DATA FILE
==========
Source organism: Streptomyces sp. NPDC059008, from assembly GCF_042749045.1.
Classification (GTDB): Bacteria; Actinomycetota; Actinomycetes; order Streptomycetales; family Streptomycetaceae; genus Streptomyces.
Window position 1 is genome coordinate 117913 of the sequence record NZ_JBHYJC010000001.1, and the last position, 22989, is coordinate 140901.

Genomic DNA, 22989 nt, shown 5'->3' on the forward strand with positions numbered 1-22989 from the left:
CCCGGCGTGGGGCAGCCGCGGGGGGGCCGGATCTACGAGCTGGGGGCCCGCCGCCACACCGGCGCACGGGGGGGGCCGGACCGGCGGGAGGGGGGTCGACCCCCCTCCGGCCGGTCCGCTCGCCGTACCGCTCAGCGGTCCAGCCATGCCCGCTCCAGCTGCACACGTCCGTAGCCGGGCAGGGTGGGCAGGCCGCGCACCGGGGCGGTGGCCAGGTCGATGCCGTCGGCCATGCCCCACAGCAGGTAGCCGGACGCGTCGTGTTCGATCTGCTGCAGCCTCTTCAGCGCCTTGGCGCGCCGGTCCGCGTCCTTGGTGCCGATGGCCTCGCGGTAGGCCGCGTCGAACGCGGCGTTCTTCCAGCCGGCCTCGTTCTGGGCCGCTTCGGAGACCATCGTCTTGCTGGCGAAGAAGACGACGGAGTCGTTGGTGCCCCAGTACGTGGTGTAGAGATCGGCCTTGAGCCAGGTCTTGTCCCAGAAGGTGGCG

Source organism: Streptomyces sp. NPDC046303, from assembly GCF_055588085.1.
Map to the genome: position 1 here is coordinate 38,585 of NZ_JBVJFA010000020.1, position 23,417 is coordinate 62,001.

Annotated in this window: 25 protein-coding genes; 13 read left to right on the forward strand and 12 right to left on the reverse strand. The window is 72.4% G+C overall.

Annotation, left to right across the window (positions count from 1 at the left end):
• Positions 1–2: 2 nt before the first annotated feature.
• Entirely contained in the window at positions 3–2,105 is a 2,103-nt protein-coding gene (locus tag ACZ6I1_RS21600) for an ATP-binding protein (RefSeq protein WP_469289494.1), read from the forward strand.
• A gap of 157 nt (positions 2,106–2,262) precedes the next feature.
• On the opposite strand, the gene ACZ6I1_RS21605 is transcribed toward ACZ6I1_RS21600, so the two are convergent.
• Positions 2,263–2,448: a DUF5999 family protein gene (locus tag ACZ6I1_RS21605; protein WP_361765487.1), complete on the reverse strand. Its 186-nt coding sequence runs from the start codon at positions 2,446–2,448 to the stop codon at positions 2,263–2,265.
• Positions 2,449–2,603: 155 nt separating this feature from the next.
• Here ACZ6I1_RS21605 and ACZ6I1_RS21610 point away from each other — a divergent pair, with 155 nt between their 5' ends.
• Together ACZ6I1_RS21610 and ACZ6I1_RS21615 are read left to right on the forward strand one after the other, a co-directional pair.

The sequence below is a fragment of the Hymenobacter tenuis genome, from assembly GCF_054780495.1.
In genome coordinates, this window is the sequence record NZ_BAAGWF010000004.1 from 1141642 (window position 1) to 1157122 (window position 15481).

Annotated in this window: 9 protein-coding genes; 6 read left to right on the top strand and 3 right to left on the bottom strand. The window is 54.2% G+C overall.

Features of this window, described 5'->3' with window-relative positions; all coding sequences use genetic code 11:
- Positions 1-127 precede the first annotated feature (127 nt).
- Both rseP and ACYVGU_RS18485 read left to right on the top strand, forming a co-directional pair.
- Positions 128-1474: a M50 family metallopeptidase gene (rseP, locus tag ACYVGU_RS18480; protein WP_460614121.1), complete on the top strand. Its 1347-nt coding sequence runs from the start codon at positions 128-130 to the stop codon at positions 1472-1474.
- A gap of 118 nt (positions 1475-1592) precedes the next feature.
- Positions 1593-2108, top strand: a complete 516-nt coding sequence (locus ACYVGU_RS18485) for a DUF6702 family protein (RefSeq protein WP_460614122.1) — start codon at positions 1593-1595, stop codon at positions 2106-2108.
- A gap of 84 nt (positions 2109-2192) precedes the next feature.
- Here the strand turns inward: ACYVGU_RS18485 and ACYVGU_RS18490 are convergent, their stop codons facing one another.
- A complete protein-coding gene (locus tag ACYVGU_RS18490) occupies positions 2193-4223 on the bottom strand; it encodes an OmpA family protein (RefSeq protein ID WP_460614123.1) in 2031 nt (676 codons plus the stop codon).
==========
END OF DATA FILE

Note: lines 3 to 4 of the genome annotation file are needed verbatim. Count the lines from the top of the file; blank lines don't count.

Window position 1 is genome coordinate 117913 of the sequence record NZ_JBHYJC010000001.1, and the last position, 22989, is coordinate 140901.

Genomic DNA, 22989 nt, shown 5'->3' on the forward strand with positions numbered 1-22989 from the left: